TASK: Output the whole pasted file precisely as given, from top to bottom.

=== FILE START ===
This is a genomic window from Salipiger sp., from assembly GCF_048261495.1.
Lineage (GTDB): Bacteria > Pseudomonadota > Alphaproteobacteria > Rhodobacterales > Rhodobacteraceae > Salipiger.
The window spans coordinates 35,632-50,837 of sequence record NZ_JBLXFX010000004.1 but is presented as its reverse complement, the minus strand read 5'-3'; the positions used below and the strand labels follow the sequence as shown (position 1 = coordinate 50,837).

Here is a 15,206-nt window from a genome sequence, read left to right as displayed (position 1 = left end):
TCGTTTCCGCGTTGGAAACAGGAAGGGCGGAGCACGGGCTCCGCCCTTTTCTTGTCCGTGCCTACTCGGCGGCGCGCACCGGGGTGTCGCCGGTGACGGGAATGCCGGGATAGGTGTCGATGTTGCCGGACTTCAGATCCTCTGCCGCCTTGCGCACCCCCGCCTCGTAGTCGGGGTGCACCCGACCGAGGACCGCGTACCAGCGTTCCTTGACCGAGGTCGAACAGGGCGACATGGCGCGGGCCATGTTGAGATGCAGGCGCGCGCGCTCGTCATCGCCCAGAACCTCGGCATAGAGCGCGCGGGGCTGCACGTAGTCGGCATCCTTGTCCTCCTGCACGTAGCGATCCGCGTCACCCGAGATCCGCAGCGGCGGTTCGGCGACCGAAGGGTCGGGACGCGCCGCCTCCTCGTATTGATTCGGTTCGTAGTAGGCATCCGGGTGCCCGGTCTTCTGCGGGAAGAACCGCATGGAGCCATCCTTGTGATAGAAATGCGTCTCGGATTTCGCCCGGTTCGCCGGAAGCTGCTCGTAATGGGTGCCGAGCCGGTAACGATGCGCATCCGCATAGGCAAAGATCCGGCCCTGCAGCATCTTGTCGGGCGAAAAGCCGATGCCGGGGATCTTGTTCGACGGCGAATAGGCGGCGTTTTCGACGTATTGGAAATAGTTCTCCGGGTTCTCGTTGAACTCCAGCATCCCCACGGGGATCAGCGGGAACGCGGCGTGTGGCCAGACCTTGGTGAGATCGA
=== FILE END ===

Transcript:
This is a genomic window from Salipiger sp., from assembly GCF_048261495.1.
Lineage (GTDB): Bacteria > Pseudomonadota > Alphaproteobacteria > Rhodobacterales > Rhodobacteraceae > Salipiger.
The window spans coordinates 35,632-50,837 of sequence record NZ_JBLXFX010000004.1 but is presented as its reverse complement, the minus strand read 5'-3'; the positions used below and the strand labels follow the sequence as shown (position 1 = coordinate 50,837).

Here is a 15,206-nt window from a genome sequence, read left to right as displayed (position 1 = left end):
TCGTTTCCGCGTTGGAAACAGGAAGGGCGGAGCACGGGCTCCGCCCTTTTCTTGTCCGTGCCTACTCGGCGGCGCGCACCGGGGTGTCGCCGGTGACGGGAATGCCGGGATAGGTGTCGATGTTGCCGGACTTCAGATCCTCTGCCGCCTTGCGCACCCCCGCCTCGTAGTCGGGGTGCACCCGACCGAGGACCGCGTACCAGCGTTCCTTGACCGAGGTCGAACAGGGCGACATGGCGCGGGCCATGTTGAGATGCAGGCGCGCGCGCTCGTCATCGCCCAGAACCTCGGCATAGAGCGCGCGGGGCTGCACGTAGTCGGCATCCTTGTCCTCCTGCACGTAGCGATCCGCGTCACCCGAGATCCGCAGCGGCGGTTCGGCGACCGAAGGGTCGGGACGCGCCGCCTCCTCGTATTGATTCGGTTCGTAGTAGGCATCCGGGTGCCCGGTCTTCTGCGGGAAGAACCGCATGGAGCCATCCTTGTGATAGAAATGCGTCTCGGATTTCGCCCGGTTCGCCGGAAGCTGCTCGTAATGGGTGCCGAGCCGGTAACGATGCGCATCCGCATAGGCAAAGATCCGGCCCTGCAGCATCTTGTCGGGCGAAAAGCCGATGCCGGGGATCTTGTTCGACGGCGAATAGGCGGCGTTTTCGACGTATTGGAAATAGTTCTCCGGGTTCTCGTTGAACTCCAGCATCCCCACGGGGATCAGCGGGAACGCGGCGTGTGGCCAGACCTTGGTGAGATCGA